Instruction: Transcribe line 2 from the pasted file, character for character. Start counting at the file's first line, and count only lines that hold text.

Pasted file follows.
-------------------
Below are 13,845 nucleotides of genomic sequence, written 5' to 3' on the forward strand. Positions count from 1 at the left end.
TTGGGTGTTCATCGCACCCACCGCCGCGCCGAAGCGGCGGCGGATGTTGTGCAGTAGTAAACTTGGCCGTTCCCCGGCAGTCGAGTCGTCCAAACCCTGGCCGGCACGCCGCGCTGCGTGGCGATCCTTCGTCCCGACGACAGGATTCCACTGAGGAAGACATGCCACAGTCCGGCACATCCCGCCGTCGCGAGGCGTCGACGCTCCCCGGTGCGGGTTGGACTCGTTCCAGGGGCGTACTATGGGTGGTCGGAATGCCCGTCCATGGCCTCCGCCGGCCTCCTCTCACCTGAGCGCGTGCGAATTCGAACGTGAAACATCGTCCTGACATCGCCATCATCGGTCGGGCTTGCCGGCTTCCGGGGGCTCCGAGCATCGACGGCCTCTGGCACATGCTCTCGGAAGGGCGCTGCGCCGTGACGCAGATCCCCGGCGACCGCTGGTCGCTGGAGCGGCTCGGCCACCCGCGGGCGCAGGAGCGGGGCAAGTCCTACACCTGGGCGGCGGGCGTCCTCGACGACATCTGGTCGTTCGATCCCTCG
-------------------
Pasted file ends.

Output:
TTGGGTGTTCATCGCACCCACCGCCGCGCCGAAGCGGCGGCGGATGTTGTGCAGTAGTAAACTTGGCCGTTCCCCGGCAGTCGAGTCGTCCAAACCCTGGCCGGCACGCCGCGCTGCGTGGCGATCCTTCGTCCCGACGACAGGATTCCACTGAGGAAGACATGCCACAGTCCGGCACATCCCGCCGTCGCGAGGCGTCGACGCTCCCCGGTGCGGGTTGGACTCGTTCCAGGGGCGTACTATGGGTGGTCGGAATGCCCGTCCATGGCCTCCGCCGGCCTCCTCTCACCTGAGCGCGTGCGAATTCGAACGTGAAACATCGTCCTGACATCGCCATCATCGGTCGGGCTTGCCGGCTTCCGGGGGCTCCGAGCATCGACGGCCTCTGGCACATGCTCTCGGAAGGGCGCTGCGCCGTGACGCAGATCCCCGGCGACCGCTGGTCGCTGGAGCGGCTCGGCCACCCGCGGGCGCAGGAGCGGGGCAAGTCCTACACCTGGGCGGCGGGCGTCCTCGACGACATCTGGTCGTTCGATCCCTCG